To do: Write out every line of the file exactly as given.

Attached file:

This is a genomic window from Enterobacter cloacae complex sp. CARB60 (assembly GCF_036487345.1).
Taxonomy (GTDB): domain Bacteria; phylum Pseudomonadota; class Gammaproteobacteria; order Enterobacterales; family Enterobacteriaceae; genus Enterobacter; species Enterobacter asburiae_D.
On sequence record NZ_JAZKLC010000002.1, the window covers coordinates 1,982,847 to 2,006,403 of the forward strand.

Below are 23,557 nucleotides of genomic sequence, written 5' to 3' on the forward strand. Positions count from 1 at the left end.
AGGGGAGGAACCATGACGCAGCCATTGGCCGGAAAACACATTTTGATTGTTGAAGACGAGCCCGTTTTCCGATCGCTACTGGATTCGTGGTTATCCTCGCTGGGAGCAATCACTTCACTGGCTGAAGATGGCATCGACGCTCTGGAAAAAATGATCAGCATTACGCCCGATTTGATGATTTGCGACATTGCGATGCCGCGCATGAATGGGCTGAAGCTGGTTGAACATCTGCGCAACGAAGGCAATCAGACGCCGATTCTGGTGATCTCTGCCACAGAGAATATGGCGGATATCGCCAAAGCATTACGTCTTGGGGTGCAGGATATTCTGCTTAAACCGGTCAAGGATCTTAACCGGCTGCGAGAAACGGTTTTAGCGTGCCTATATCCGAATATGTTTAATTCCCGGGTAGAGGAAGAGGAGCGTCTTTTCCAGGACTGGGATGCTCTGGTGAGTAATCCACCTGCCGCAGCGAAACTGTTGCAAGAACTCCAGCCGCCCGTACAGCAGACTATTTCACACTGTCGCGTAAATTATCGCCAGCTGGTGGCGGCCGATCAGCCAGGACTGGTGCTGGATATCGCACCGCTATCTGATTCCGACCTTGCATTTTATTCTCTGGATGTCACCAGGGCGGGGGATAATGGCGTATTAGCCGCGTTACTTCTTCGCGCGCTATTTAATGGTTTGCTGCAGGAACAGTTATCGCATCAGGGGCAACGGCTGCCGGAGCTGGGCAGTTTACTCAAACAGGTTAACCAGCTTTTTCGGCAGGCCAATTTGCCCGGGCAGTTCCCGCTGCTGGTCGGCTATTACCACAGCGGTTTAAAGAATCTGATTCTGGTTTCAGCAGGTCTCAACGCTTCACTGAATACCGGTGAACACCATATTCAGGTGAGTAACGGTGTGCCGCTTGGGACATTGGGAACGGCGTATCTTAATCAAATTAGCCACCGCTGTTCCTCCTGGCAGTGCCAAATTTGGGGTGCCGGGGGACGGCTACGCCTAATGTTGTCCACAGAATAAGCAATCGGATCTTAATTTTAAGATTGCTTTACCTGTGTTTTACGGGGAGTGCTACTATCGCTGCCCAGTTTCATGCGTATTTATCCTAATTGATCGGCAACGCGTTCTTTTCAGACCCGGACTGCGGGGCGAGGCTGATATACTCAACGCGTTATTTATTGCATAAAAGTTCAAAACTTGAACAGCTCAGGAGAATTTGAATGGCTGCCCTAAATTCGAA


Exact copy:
This is a genomic window from Enterobacter cloacae complex sp. CARB60 (assembly GCF_036487345.1).
Taxonomy (GTDB): domain Bacteria; phylum Pseudomonadota; class Gammaproteobacteria; order Enterobacterales; family Enterobacteriaceae; genus Enterobacter; species Enterobacter asburiae_D.
On sequence record NZ_JAZKLC010000002.1, the window covers coordinates 1,982,847 to 2,006,403 of the forward strand.

Below are 23,557 nucleotides of genomic sequence, written 5' to 3' on the forward strand. Positions count from 1 at the left end.
AGGGGAGGAACCATGACGCAGCCATTGGCCGGAAAACACATTTTGATTGTTGAAGACGAGCCCGTTTTCCGATCGCTACTGGATTCGTGGTTATCCTCGCTGGGAGCAATCACTTCACTGGCTGAAGATGGCATCGACGCTCTGGAAAAAATGATCAGCATTACGCCCGATTTGATGATTTGCGACATTGCGATGCCGCGCATGAATGGGCTGAAGCTGGTTGAACATCTGCGCAACGAAGGCAATCAGACGCCGATTCTGGTGATCTCTGCCACAGAGAATATGGCGGATATCGCCAAAGCATTACGTCTTGGGGTGCAGGATATTCTGCTTAAACCGGTCAAGGATCTTAACCGGCTGCGAGAAACGGTTTTAGCGTGCCTATATCCGAATATGTTTAATTCCCGGGTAGAGGAAGAGGAGCGTCTTTTCCAGGACTGGGATGCTCTGGTGAGTAATCCACCTGCCGCAGCGAAACTGTTGCAAGAACTCCAGCCGCCCGTACAGCAGACTATTTCACACTGTCGCGTAAATTATCGCCAGCTGGTGGCGGCCGATCAGCCAGGACTGGTGCTGGATATCGCACCGCTATCTGATTCCGACCTTGCATTTTATTCTCTGGATGTCACCAGGGCGGGGGATAATGGCGTATTAGCCGCGTTACTTCTTCGCGCGCTATTTAATGGTTTGCTGCAGGAACAGTTATCGCATCAGGGGCAACGGCTGCCGGAGCTGGGCAGTTTACTCAAACAGGTTAACCAGCTTTTTCGGCAGGCCAATTTGCCCGGGCAGTTCCCGCTGCTGGTCGGCTATTACCACAGCGGTTTAAAGAATCTGATTCTGGTTTCAGCAGGTCTCAACGCTTCACTGAATACCGGTGAACACCATATTCAGGTGAGTAACGGTGTGCCGCTTGGGACATTGGGAACGGCGTATCTTAATCAAATTAGCCACCGCTGTTCCTCCTGGCAGTGCCAAATTTGGGGTGCCGGGGGACGGCTACGCCTAATGTTGTCCACAGAATAAGCAATCGGATCTTAATTTTAAGATTGCTTTACCTGTGTTTTACGGGGAGTGCTACTATCGCTGCCCAGTTTCATGCGTATTTATCCTAATTGATCGGCAACGCGTTCTTTTCAGACCCGGACTGCGGGGCGAGGCTGATATACTCAACGCGTTATTTATTGCATAAAAGTTCAAAACTTGAACAGCTCAGGAGAATTTGAATGGCTGCCCTAAATTCGAA